Ultimately, the outcome of our data appears to be consistent across all experiments and with our hypothesis. This indicates that dbcAMP induced neuronal differentiation in terms of morphological and functional changes into neurons by acting on the MAPK pathway. Research with dbcAMP and generating dopaminergic neurons remains scarce. However, our RT PCR results of dbcAMP having the largest average fold change in TH neuronal gene was similar with the RT PCR results from Tremblay et al, 2010.

 

Further research is needed, starting with additional trials for each aim to further confirm the success of dbcAMP as an N2a cell dopaminergic neuron inducer and to confirm SB202190 and PD98059 as inhibitors of the MAPK pathway. Since Tremblay’s research demonstrates that GDNF has similar effects to dbcAMP on N2a cells while RA has antagonistic effects, ​it would be interesting to test different inducers such as GDNF, RA, or even an alternative cell line. Nevertheless, if dbcAMP proves to be a successful inducer of dopaminergic neurons, further steps can be established to examine if dopamine is being produced and to examine the molecular pathway that dbcAMP induces. This research may then lead towards the direction of potentially inducing dopaminergic neuron growth in mice. Even though many steps still remain, hopefully research with dbcAMP will eventually find a solution to treat patients with disorders involving dopamine deficiencies.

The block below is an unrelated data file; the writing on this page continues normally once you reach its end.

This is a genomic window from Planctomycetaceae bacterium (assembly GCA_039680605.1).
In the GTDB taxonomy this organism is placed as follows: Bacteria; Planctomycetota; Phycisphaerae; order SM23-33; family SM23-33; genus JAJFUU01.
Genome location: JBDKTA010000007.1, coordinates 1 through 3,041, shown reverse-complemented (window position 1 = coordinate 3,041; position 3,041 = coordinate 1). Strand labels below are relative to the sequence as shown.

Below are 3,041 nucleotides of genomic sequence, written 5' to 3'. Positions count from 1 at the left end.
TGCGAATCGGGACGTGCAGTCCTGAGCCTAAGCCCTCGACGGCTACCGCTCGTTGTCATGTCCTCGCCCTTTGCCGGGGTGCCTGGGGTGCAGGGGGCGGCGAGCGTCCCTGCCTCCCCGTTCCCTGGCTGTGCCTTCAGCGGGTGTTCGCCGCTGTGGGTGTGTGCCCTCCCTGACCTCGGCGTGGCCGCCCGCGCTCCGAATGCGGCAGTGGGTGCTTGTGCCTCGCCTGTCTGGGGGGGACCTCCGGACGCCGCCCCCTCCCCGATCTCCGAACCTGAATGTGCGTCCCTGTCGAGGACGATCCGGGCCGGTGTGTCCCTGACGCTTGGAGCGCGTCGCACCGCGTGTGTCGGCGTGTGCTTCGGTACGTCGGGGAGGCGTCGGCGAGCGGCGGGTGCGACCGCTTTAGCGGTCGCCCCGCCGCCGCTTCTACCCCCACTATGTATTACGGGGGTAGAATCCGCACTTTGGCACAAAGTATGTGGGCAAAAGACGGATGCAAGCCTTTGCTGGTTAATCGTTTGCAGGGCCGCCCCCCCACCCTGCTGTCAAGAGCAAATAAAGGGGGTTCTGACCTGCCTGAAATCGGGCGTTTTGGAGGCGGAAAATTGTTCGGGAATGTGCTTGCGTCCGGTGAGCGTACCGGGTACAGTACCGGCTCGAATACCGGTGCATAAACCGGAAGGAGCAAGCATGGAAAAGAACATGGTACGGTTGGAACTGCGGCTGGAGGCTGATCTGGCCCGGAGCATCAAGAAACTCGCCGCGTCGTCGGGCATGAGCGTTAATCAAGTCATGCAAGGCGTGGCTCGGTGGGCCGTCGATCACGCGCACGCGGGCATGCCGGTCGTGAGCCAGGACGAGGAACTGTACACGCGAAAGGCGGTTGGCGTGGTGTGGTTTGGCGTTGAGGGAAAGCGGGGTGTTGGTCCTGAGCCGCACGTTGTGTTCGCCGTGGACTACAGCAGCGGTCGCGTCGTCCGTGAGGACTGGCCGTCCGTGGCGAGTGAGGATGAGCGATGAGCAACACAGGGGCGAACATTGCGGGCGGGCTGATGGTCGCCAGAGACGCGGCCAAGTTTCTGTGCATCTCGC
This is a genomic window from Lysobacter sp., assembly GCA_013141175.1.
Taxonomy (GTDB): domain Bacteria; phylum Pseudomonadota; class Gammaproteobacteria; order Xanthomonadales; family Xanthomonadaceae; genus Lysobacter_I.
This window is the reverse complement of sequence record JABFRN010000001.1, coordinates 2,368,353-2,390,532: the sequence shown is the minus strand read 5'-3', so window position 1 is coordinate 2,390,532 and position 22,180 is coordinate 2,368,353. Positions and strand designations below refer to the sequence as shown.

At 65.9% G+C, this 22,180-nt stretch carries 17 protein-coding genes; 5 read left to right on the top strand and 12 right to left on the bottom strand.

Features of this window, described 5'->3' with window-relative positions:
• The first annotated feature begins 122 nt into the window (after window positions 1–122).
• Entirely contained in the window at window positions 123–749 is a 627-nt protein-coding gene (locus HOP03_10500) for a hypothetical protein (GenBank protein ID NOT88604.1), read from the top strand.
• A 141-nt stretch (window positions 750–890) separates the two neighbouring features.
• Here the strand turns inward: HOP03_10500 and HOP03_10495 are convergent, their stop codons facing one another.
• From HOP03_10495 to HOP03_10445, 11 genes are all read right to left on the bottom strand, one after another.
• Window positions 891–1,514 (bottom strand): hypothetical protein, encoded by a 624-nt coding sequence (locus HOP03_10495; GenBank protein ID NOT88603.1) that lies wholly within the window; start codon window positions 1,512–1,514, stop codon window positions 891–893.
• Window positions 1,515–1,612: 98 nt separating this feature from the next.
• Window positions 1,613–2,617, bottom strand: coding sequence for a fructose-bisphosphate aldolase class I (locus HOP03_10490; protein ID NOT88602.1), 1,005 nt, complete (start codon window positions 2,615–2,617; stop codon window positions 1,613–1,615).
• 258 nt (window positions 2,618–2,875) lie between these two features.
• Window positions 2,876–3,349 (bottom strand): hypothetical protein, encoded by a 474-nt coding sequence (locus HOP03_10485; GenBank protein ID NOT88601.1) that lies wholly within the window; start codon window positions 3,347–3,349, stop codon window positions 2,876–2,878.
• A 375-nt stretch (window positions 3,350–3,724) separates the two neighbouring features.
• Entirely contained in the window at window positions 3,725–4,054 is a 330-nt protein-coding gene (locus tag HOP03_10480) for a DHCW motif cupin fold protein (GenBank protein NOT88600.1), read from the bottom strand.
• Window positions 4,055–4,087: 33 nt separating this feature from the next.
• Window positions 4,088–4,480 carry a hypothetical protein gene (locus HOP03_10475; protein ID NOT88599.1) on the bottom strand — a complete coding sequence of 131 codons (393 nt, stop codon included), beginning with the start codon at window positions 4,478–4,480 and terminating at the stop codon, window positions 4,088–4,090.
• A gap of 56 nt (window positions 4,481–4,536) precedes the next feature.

References